“Populism” has become one of the most common keywords in political discussion and is a combative term. The background is the change that liberal-democratic systems experienced in the course of the crisis of Fordist postwar capitalism and the subsequent neoliberal offensive since the 1980s. States are exposed to intensified competitive pressure with the deregulation of border-crossing goods- and capital traffic and the rise of international corporations to authoritative actors. As “competitive states,” they see themselves forced to offer flexible global capital the most favorable exploitation conditions. This includes various maneuvers for lowering wages, precarious working conditions, dismantling social security systems, relaxing environmental protection and much more. The goal was a massive increase in capital profits that was accomplished. Strong shifts of income- and wealth distribution from bottom to top were one consequence.

Dependence of governments on internationalized capital has often led state policy to be directed against the interests of broad sectors of the population. These sectors hardly feel represented by a coalition of the ruling German parties. The consequences of this crisis of representation are well-known: massive social processes of division and exclusion, a growing weariness with politics and growing mistrust toward “those above.” This development is felt deep in the middle class: status anxieties, economic insecurity and the threat to traditional ways of life through ever faster social and technical upheavals.

The rise and proliferation of rightwing populist parties and movements can be understood on this background. The former system of “People’s parties” that characterized the Fordist postwar phase has eroded. The followers of rightwing parties recruit from the traditional middle classes. “Rightwing populism” systematically emphasizes an opposition between the simple “people” and the ruling “elites, mobilizes with the construction of racist-anti-foreign scapegoats and nationalist slogans and propagated by a partly middle class picture of society that is backward oriented. They do not only recruit from the marginalized and socially uncoupled or degraded. Rightwing populists operate with a truth-claim that refers to an imagined “people’s will” and is not established academically or democratically (Stegemann) (e.g. The Front National in France, US president Trump, Wilders in the Netherlands, the FPO in Austria and AfD and Pegida in Germany).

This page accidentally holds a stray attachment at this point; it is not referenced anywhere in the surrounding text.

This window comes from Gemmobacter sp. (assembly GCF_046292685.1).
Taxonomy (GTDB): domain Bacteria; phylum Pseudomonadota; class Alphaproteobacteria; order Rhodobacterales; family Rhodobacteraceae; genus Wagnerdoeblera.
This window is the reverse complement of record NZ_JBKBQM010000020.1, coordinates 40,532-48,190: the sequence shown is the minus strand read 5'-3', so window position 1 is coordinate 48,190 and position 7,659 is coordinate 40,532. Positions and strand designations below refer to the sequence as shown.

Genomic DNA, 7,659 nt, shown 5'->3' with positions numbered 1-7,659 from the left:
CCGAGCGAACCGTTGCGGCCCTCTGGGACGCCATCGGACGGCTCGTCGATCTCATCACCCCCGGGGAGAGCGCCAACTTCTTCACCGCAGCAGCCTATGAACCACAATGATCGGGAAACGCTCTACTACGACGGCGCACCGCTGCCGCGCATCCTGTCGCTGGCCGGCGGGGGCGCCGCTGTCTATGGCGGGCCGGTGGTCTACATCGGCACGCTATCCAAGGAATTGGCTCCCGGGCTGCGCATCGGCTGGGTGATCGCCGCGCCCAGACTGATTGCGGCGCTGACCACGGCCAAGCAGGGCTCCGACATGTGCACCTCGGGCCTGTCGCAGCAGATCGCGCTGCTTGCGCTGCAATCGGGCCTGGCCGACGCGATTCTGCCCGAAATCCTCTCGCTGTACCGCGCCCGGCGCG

The “elites,” the leaders of the established parties, large parts of the manager class and liberal intellectuals are agreed in the struggle against the threat to the political, social and cultural order starting from rightwing populism. A remarkable shift in the discourse can be recognized. The vagueness or sponginess of the term makes this possible. As a rule, very different phenomena are summarized under this term. They give simple answers to complicated questions. But aren’t simple answers often right? Isn’t the repeated reference of the ruling elites to unquestionable market pressures a simplification on the basis of unprovable premises? Therefore, Bernd Stegemann speaks of a “liberal populism.”… Neoliberals certainly do not urge an anti-institutional policy “from below”… Ralf Dahrendorf said populism for one is democracy for others. Regarding rightwing parties and movements, “populism” is used to show the difference to the conventional rightwing extremism a la NPD. Whether this new rightwing understands itself as populist does not seem important… As a rule, the indeterminative word “populism” is used to link a series of position s that one rejects…

The vagueness of the populism term allows diverse applications in the political debate. Because it is very undifferentiated and is used in a generalized way, it can be used for more democracy… Democratic populism is different than populist extremism… The populism discourse can be an instrument so everything remains as it was. Democratic efforts are fought. That can be called the populism cudgel. Thus, the dominant populism discourse is an element of authoritarian neoliberalism. At the same time, the vague use of the populism term helps trivialize rightwing radicalism that marks rightwing populist parties and movements…


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§Is President Trump Fascist?

by Jason Stanley

Wednesday Oct 24th, 2018 8:12 AM


New books on fascism are popping up everywhere, from independent presses, former world leaders like Madeleine Albright, and academics like Jason Stanley, Jacob Urowsky Professor of Philosophy at Yale University. Stanley’s latest book, How Fascism Works: The Politics of Us and Them, has been described as a “vital read for a nation under Trump." And yet, as The Guardian’s Tom McCarthy writes, one of the ironies Stanley points out is that—despite the widespread currency of the term these days—fascism succeeds by making “talk of fascism… seem outlandish.”